Conference programme

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Thursday, 19 November 2015
17:00 - 18:30 Managing risk and standardisation
Health & safety  
Onshore      Offshore    


Room: Belleville

Learning objectives

  • Recognise the state of the art and further need for new standards for design and operation
  • Understand how JIPs can help a more economic and at the same time safer operation of wind farms
  • Identify H&S issues pertinent to the Wind industry
Lead Session Chair:
Athanasios Kolios, Cranfield University, United Kingdom

Co-chair(s):
Feargal Brennan, Director of Energy, Cranfield University, United Kingdom
Jacques de Parscau DNV GL, France
Co-authors:
Vivien Taillebois (1) F P
(1) DNV GL, Hamburg, Germany

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Presenter's biography

Biographies are supplied directly by presenters at EWEA 2015 and are published here unedited

Mr Jacques de Parscau is a NEBOSH certified engineer with offshore wind experience in HSE management, project management, Client Representation, technical due diligence and technical advice. Initially he worked for GL Garrad Hassan as an HSE engineer in Bristol and became involved in the EWEA HSE task force and RenewableUK HSE Committee. He has now relocated to Paris where he works as part of the DNV GL offshore team working on French projects, supporting the independent engineering departments and providing HSE expertise and support across to the renewable energy teams.

Abstract

Back to school: Passing Health & Safety - Lessons learnt and forgotten

Introduction

EU Directive 92/57/EEC on the implementation of minimum health and safety (H&S) requirements at temporary construction sites requires a safety and health plan prior the start of the work. Some European countries are just setting up such requirements in their local legislation while others have already built up a substantial level of experience offshore. The new starters will face the same issues as their predecessors and should use all the lessons that were already learned the hard way.

Approach

EU Directive 92/57/EEC is transposed differently in each country. A comparative study based on DNV GL experience in the United Kingdom, Germany and France will be presented, based on direct work with relevant authorities. The presentation highlights the differences in approach, synergies and best practices in terms of regulatory requirements. Some key lessons learned and statistics will be provided to emphasize what needs to be changed and improved in the implementation of H&S concepts for offshore wind farms installation.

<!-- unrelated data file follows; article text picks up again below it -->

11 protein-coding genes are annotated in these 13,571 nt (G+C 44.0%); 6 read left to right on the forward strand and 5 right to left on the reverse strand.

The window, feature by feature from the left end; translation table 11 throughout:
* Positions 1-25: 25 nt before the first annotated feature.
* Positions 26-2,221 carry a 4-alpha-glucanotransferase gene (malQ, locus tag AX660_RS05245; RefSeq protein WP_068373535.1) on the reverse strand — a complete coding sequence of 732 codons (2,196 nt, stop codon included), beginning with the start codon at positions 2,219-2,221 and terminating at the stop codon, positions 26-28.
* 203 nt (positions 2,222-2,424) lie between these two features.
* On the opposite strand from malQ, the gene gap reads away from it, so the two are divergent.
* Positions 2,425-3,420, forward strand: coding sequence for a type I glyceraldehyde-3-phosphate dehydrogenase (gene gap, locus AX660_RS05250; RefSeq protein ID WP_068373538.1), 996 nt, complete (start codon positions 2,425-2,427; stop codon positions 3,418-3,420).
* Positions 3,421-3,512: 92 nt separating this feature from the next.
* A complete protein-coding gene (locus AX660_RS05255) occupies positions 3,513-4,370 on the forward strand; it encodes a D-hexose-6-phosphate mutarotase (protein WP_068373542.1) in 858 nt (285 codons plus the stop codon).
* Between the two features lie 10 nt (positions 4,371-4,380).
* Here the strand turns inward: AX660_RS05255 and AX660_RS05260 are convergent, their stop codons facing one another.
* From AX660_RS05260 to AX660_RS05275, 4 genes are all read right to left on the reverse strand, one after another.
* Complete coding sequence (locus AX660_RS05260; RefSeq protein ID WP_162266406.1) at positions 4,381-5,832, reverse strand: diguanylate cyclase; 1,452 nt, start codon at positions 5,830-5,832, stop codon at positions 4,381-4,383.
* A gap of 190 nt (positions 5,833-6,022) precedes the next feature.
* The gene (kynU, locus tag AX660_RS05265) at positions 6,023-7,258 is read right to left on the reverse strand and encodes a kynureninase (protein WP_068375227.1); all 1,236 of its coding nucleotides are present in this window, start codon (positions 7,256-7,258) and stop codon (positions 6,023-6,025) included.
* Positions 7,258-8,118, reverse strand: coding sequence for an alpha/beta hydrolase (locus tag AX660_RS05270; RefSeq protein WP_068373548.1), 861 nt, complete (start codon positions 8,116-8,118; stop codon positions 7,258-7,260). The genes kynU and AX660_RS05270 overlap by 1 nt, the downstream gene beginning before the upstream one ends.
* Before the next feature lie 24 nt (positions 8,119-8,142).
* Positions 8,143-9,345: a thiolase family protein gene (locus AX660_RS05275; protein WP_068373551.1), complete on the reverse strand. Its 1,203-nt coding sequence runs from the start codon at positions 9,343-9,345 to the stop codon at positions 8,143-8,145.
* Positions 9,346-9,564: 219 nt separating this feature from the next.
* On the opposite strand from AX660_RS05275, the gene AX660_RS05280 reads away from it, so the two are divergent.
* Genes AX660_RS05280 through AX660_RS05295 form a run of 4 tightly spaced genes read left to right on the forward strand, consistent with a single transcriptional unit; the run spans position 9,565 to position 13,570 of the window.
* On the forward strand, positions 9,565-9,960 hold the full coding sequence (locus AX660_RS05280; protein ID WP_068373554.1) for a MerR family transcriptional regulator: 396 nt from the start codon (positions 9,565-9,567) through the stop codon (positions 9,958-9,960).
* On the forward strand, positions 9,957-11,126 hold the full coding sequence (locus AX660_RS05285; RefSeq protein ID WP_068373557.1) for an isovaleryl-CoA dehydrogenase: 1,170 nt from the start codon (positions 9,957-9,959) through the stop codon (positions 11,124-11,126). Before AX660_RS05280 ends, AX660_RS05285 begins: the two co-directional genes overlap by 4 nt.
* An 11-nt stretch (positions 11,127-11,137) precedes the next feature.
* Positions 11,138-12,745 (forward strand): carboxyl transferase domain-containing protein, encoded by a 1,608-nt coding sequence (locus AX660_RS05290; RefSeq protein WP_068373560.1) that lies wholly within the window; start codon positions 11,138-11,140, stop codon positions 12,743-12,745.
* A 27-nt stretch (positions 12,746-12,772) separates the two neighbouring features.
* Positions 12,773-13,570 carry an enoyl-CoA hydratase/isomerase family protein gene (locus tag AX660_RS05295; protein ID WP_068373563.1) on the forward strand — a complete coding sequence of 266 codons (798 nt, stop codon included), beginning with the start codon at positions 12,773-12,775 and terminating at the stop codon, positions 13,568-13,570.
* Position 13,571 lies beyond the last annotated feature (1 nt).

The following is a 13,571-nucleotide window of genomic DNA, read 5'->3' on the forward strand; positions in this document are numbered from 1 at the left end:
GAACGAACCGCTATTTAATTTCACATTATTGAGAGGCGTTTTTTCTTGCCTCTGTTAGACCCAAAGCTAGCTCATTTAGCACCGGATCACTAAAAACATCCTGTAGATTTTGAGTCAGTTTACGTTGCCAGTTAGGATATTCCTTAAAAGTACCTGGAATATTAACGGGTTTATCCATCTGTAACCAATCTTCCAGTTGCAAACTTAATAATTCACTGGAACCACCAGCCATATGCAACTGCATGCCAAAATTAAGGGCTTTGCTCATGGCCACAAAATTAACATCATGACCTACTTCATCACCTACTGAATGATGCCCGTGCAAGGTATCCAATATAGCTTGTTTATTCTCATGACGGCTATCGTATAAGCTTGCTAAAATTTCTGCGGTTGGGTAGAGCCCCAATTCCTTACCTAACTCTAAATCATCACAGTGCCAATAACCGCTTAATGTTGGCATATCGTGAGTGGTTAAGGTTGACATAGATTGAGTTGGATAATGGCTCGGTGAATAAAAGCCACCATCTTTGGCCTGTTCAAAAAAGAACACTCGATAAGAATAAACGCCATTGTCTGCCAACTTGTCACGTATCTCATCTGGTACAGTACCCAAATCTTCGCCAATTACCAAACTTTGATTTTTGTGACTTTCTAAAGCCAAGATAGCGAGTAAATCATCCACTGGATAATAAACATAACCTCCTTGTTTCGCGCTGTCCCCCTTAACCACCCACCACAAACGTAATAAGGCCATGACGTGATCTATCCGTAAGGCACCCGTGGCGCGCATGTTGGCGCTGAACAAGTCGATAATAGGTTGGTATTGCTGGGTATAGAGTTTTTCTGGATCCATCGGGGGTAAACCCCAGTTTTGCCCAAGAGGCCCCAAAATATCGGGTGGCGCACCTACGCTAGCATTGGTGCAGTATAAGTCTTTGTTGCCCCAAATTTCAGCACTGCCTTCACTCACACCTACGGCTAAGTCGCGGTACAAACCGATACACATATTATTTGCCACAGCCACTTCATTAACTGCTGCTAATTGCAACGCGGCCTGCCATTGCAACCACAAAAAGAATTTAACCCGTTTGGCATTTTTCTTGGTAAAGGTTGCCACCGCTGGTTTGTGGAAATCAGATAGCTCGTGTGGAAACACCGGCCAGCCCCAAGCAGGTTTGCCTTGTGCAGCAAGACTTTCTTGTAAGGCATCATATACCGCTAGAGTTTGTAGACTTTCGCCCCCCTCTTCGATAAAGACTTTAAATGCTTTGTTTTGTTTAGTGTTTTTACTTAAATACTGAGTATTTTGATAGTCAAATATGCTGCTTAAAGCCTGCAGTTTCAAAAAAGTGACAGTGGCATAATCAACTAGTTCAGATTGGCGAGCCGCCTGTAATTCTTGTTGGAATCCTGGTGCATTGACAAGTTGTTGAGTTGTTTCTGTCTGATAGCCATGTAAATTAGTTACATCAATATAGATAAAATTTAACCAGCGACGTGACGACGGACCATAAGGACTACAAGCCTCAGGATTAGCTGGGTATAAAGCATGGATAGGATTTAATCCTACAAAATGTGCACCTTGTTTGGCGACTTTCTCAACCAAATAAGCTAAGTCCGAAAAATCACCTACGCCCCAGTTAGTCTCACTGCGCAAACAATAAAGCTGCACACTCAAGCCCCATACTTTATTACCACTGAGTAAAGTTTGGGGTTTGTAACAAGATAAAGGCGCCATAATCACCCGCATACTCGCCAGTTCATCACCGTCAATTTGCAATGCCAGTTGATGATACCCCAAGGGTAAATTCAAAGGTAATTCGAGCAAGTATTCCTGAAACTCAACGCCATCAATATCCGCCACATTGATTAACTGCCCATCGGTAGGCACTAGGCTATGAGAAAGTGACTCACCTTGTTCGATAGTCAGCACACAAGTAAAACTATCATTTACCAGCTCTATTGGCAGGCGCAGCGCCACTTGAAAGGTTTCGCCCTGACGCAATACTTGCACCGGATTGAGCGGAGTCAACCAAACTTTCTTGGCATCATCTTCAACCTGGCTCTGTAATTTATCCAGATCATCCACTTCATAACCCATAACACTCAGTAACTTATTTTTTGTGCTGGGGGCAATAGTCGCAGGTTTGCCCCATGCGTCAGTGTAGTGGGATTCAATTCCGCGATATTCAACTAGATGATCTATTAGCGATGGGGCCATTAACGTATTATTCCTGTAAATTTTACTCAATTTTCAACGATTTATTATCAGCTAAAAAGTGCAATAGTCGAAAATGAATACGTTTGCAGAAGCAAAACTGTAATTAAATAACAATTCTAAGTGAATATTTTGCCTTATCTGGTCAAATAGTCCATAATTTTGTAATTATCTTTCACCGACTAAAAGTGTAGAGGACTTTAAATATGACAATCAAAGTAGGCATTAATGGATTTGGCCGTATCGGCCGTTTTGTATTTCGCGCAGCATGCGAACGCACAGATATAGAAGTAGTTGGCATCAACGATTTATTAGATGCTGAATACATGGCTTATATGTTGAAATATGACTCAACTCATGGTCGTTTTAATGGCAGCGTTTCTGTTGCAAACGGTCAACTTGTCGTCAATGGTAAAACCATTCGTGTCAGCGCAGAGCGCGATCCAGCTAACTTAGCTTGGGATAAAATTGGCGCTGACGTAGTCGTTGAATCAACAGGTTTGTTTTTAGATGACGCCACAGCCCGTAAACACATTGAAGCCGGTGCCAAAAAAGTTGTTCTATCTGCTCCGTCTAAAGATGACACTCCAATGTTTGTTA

The presentation will focus on construction phase but also provide information for Operation and Maintenance (O&M) H&S aspects.


Main body of abstract

The United Kingdom and Germany have already installed many offshore wind farms. In the past ten years their legal requirements have matured and practical solutions for successful H&S concept implementation are in place. France, on the other hand, could benefit from this type of experience. The French government has allocated 6 offshore wind sites, but none has reached the phase where an H&S concept for installation is required.
The comparative study of H&S status between these countries shows a flagrant difference of maturity. Some tracks for improvement were found during the implementation of the early HS concepts like in Germany with SchuSiKos and it sometimes resulted in poor occupational safety incident statistics for the offshore wind industry. Some lessons were learnt the hard way like a few fatalities in Germany and they should be shared with countries where offshore wind industry is emerging, in order to help them in their development.
Furthermore, many companies are present and active across Europe. The differences between country legislations, HS cultures and their experience create a challenging situation that often leads to an increased occupational safety risk for those cross-border workers. The comparative study aims to raise awareness of the differences between local legislations and approaches to H&S as well as sharing the lessons learnt from experience.
DNV GL will present the key lessons learned and share its own experience in creation and implementation of H&S concepts complying with the local legislation. Currently involved in various offshore projects in France, we try to share our H&S experience to all stakeholders involved and encourage everybody to do the same.


Conclusion

A suitable H&S concept developed during the consent phase is essential for all offshore wind projects and the workers involved. This first step in a project will define how H&S will be considered, implemented and related to for the full lifetime of the wind farm. The sharing of the lessons learned on the development of the H&S concept during this project early phase can help stakeholders in the various EU countries to ensure that their projects benefit from an improved H&S culture.


Learning objectives
The presentation aims to help:
• New entrant countries in the industry to benefit from some lessons learnt through DNV GL works in Germany and United Kingdom that could help to shape their local offshore wind legislation on HS.
• Companies involved in works across Europe that are not always aware of the difference in the transposition of the EU Directive 92/57/EEC into the local legislation and could benefit from this comparative study as well as the lesson learnt on the development of HS concept.
• To emphasize the need for an early H&S concept and its implementation.